Over at one of my new favorite blogs, Katie wrote the following:
Having used the literary concept of “magical realism” on a few occasions to describe my experience at Goddard, I’ve lately begun exploring an idea of “spiritual realism.” It’s a phrase that speaks to many of my experiences in the last two years, and to my spiritual philosophy in general. I’m interested in the spirituality of everyday life, in the most mundane places — ugly, resplendent, boring, and everything in between. I’m especially drawn to spiritual practices that address the suffering inherent in social oppression. That’s why I practice Vipassana meditation at donation-based centers; that’s why I sit with a sangha led by and for people of color and queer folks (also on a donation basis); that’s why I live and work with the Faithful Fools, a street ministry in the Tenderloin of San Francisco.
I love her term "spiritual realism." Buddhism has a lot to say about those ugly, boring, or difficult internal places, and a lot of us were drawn to the practice precisely because of that. Learning how to work with, be aware of, and simply accept the muck within one's self is a core part of any spiritual path, but I think it's especially emphasized in Buddhism. However, what's so refreshing to me about Katie's view is that both the "internal" places, as well as the "external" causes and conditions that impact us are considered important.
In my yoga class this evening, we did some breath work that cued me in on this point. Doing a set of balanced breaths, where you gently make the inhalation and exhalation the same length reminds me now of how important it is to balance inner work with outer action. This is true not only for social justice work, but really anything one does in life. Unless you are a monastic with few responsibilities (how many of those are there really?), or are ill or otherwise not needing to do a lot, too much inward focus isn't such a great idea. The same is true the opposite way.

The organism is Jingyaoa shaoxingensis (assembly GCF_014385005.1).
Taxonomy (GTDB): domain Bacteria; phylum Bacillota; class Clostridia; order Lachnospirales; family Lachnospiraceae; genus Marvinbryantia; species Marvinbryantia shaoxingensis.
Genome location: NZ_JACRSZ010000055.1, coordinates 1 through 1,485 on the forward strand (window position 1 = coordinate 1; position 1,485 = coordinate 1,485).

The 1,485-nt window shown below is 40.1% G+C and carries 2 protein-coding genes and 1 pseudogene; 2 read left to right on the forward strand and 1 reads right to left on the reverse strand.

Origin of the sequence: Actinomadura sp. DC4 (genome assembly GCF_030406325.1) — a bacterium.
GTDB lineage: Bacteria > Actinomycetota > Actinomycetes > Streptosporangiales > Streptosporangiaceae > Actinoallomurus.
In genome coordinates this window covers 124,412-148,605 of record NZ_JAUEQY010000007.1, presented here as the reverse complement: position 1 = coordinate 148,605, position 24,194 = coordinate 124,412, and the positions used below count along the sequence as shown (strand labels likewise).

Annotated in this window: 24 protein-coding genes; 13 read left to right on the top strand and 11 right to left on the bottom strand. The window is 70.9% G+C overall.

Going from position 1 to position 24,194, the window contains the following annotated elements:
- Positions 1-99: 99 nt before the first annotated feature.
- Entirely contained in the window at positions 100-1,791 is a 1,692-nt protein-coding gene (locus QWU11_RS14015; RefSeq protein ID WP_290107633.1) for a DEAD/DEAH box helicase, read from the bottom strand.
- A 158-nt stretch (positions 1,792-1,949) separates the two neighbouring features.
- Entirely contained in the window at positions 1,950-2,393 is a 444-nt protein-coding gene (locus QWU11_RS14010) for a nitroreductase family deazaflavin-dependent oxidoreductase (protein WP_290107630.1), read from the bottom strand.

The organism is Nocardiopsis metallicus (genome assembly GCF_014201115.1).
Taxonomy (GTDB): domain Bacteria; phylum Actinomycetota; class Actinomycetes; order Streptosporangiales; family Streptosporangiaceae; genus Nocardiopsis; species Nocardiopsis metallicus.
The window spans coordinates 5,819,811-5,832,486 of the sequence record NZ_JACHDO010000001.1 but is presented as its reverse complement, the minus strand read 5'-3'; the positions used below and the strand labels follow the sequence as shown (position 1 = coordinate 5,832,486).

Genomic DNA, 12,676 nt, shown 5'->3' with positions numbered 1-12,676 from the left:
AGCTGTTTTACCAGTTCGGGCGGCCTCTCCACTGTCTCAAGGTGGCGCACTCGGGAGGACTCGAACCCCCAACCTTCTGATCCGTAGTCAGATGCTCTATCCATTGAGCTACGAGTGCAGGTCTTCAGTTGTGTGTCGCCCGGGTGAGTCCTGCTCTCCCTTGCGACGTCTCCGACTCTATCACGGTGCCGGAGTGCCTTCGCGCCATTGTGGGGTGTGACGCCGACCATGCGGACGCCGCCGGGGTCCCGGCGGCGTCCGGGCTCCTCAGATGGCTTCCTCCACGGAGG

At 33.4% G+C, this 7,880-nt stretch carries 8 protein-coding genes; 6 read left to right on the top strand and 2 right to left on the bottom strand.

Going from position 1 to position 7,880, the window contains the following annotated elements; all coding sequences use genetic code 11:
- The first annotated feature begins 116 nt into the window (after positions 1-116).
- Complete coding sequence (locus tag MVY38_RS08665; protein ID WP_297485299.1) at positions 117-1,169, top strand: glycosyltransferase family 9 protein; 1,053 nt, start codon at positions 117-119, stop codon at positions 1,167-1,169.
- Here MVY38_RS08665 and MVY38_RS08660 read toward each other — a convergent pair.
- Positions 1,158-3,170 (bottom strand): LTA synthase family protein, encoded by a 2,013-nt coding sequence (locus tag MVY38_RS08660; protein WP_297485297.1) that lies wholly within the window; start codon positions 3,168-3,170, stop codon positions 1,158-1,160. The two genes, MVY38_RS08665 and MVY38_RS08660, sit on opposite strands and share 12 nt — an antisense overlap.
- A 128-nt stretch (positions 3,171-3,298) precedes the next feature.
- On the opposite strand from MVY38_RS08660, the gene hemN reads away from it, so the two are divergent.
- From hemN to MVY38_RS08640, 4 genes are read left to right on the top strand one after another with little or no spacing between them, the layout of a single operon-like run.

Doing a breath that focused on the exhalation reminded me of how it's important to act in the world with quality, not quantity, with confidence, but not aggression.
And while in corpse pose, where it's easy to fully feel one's inhalation, (and exhalation for that matter), reminded me of how refreshing and healing giving yourself time for contemplation and inner work is. I sometimes push too much, do too much, and find it hard to settle down. Even with all these years of yoga and meditation, I still can fall into shallow breathing patterns that reflect my external scatteredness and rushing.
Going back to the breath and the body is an easy, and always available way, to return to deeper awareness. It may seem obvious, but most of us forget our bodies and our breath more often than we care to admit. Part of "spiritual realism" is being deeply honest about everything in life, be it the impact of racism on a nation or the four hours that you rushed around overworking and forgetting your bodily home in the process.